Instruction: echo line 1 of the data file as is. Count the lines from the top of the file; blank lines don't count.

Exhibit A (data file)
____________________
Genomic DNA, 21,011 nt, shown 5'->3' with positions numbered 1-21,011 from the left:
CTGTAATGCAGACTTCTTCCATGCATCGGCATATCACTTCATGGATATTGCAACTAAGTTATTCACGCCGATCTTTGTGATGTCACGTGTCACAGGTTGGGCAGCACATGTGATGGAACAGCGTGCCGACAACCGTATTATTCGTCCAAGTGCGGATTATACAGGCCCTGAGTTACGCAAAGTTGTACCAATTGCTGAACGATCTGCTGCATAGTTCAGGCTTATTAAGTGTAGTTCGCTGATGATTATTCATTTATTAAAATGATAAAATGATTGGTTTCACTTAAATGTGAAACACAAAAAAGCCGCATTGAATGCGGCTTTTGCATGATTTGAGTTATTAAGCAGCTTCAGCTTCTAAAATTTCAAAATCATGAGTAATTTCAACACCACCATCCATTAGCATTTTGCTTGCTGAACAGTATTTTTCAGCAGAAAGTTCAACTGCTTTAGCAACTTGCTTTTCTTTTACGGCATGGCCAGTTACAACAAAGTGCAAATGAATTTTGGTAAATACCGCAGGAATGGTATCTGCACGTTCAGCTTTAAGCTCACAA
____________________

Genomic DNA, 21,011 nt, shown 5'->3' with positions numbered 1-21,011 from the left: